Waitematā DHB Gastroenterology Services
Public Service, Gastroenterology & Hepatology (Liver)
Peptic ulcers are areas of deep erosions that form in the lining of the digestive tract. They usually occur in the stomach (gastric ulcer) or in the duodenum (duodenal ulcer), which is the first part of the small intestine.
People with peptic ulcers can have a wide variety of symptoms and signs, can be completely symptom-free or, much less commonly, can develop potentially life-threatening complications such as bleeding. Signs and symptoms of ulcers include:
- pain / burning or discomfort (usually in the upper abdomen)
- an early sense of fullness with eating
- lack of appetite
- bleeding, which is made apparent by blood in the stool, either in noticeable or microscopic amounts (very brisk bleeding will result in black and tarry stools that smell bad).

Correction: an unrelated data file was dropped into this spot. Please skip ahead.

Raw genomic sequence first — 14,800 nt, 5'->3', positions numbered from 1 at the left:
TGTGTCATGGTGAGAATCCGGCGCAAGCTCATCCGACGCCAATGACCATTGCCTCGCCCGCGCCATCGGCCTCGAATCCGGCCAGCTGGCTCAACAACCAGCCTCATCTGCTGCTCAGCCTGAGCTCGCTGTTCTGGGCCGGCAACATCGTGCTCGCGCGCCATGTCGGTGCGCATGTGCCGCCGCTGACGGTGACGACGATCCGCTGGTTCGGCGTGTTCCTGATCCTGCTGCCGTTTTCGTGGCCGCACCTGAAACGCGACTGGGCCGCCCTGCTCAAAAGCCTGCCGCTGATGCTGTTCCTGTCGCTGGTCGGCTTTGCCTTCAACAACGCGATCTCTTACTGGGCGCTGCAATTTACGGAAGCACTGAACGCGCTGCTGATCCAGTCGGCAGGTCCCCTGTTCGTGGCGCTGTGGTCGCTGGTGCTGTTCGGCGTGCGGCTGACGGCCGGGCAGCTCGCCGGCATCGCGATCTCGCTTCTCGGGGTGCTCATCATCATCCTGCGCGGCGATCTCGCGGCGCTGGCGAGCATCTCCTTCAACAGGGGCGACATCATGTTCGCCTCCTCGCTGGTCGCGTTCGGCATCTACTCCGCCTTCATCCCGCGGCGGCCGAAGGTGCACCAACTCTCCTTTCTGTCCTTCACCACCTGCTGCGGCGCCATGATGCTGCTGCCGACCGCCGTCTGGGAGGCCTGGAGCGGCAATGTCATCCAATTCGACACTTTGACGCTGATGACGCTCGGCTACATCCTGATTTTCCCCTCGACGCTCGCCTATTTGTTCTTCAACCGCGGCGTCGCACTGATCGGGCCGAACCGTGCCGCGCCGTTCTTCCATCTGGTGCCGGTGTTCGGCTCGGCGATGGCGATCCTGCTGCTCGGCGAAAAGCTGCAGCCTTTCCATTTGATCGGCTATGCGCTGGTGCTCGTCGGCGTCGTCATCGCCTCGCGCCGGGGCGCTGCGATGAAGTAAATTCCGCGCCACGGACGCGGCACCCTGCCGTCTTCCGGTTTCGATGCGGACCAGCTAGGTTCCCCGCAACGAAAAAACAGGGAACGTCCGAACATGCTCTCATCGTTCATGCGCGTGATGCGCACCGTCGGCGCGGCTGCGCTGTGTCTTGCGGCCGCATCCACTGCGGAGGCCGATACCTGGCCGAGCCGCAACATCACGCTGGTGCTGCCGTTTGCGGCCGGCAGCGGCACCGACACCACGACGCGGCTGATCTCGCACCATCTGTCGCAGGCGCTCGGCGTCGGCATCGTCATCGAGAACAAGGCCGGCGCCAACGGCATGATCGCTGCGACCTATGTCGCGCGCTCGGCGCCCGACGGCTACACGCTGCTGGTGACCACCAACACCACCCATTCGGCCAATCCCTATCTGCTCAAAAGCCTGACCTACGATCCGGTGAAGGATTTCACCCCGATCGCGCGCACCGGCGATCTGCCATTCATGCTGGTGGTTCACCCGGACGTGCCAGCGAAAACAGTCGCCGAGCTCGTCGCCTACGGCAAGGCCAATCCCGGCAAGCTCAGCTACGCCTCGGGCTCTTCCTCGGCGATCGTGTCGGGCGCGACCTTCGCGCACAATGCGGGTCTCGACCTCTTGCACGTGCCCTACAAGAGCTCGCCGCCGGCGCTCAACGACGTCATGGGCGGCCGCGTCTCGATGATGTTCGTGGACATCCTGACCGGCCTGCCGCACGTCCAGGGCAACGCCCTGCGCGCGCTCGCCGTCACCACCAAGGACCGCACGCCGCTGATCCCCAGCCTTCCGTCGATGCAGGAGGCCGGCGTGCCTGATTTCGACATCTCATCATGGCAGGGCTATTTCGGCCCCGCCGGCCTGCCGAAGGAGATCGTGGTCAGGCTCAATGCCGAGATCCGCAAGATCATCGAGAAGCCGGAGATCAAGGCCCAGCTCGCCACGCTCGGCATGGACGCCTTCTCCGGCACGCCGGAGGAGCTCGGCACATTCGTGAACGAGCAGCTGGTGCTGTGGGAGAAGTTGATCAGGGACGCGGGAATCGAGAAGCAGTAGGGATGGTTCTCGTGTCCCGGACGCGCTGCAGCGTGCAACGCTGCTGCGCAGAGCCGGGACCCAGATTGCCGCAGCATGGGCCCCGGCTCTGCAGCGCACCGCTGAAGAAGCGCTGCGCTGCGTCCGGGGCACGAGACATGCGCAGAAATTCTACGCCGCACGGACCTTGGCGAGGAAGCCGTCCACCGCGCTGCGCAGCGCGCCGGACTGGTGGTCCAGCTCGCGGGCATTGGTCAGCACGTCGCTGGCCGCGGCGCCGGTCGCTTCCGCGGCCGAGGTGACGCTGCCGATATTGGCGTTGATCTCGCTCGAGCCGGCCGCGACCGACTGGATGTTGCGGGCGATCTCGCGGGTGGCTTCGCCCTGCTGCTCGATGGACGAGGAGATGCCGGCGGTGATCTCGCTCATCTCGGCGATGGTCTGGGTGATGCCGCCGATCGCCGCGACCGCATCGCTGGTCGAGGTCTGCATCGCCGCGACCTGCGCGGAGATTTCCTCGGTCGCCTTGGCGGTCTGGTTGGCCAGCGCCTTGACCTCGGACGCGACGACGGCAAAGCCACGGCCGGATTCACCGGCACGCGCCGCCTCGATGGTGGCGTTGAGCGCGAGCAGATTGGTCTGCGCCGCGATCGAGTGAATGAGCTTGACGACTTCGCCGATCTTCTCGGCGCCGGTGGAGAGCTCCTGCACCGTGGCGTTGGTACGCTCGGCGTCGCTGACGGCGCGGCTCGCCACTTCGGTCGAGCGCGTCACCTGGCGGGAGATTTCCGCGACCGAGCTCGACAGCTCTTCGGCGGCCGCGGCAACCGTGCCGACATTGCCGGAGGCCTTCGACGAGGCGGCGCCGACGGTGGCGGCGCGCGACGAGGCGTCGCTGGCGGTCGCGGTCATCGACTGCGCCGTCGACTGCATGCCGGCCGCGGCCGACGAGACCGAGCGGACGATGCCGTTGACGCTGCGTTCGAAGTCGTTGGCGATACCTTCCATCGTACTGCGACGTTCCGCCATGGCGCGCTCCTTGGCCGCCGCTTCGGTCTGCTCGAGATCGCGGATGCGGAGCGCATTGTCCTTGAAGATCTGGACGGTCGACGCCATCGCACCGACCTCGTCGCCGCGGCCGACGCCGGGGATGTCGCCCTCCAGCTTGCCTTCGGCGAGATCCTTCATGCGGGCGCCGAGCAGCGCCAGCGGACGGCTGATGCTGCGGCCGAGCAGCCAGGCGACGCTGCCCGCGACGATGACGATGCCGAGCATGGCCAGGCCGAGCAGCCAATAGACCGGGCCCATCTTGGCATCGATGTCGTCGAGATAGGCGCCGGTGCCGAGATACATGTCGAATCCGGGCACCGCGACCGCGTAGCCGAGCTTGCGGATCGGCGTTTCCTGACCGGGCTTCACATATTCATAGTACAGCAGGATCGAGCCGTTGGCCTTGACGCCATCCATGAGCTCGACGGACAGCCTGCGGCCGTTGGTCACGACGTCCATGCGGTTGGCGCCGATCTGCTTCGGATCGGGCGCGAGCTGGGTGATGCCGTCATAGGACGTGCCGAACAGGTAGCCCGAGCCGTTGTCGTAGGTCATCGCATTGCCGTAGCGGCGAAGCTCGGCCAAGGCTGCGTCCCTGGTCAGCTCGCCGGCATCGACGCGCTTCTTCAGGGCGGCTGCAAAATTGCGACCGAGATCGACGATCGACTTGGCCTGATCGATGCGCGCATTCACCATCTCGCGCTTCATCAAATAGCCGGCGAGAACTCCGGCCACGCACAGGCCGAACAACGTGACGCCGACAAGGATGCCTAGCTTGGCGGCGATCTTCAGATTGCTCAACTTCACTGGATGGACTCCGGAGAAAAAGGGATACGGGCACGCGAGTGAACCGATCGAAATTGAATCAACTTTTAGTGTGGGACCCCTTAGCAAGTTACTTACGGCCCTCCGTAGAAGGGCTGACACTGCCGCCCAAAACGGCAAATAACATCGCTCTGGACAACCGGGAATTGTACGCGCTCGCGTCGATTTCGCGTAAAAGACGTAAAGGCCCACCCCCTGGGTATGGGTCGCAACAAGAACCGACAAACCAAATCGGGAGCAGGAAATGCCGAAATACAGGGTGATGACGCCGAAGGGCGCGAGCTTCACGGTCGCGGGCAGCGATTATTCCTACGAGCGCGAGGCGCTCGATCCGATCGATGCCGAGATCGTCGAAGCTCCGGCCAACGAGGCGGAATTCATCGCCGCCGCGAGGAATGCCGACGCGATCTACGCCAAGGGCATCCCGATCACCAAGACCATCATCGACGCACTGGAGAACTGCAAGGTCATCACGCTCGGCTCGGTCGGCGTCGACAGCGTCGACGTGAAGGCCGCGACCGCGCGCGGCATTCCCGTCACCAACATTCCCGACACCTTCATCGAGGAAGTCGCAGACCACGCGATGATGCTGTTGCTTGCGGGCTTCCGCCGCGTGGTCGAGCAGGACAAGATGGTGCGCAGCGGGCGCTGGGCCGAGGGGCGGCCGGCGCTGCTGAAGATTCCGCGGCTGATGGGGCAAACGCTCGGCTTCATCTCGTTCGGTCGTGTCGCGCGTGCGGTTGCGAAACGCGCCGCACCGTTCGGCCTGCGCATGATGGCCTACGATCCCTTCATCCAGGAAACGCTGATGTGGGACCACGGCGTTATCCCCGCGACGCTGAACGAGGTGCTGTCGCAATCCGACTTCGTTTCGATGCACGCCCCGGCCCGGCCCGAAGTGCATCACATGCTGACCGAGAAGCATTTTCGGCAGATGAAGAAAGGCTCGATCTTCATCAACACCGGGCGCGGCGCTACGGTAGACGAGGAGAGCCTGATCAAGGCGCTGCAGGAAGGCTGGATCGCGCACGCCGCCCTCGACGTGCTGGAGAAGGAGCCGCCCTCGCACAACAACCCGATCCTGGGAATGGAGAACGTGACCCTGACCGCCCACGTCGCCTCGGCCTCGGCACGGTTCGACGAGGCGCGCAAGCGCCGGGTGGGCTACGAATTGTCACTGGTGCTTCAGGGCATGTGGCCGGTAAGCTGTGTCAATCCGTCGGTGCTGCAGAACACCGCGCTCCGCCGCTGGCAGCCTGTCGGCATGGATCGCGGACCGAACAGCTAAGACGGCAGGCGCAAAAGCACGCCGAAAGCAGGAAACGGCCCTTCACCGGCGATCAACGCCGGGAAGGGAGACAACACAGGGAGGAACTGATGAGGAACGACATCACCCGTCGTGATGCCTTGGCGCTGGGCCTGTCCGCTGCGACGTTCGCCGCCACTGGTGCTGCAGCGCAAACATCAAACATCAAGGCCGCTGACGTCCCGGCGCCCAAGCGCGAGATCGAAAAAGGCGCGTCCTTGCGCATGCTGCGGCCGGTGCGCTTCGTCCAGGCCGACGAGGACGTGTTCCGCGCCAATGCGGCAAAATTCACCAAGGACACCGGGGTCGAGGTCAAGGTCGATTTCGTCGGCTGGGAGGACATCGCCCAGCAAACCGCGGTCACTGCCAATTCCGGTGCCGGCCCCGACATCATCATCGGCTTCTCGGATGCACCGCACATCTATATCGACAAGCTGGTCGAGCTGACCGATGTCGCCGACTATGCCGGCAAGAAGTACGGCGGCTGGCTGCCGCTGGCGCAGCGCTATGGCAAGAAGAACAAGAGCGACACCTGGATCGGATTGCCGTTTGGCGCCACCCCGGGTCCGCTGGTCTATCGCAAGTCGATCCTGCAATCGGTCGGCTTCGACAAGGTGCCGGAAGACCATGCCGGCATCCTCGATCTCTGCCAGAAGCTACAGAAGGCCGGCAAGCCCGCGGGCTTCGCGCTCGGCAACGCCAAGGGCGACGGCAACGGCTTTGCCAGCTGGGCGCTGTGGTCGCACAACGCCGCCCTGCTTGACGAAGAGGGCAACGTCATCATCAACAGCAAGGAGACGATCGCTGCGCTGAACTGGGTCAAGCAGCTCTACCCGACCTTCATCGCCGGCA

Smoking, alcohol, anti-inflammatory medication and aspirin increase the risk of developing ulcers. Psychological stress and dietary factors (once thought to be the cause of ulcers) do not appear to have a major role in their development.
Helicobacter pylori, a bacteria that is frequently found in the stomach, is a major cause of peptic ulcers. If this is found you will be given a course of antibiotics. This bacteria can be diagnosed on blood tests, stool tests and a special breath test as well as on a tissue sample from the stomach (biopsy).
Diagnosis is made by the history, examination and sometimes blood tests. You may be asked to have a gastroscopy (see above) to clarify the diagnosis and aid with treatment.
Treatment consists of medication to reduce the amount of acid in the stomach which aids in the healing of ulcers, and avoidance of things that cause ulcers in the first place.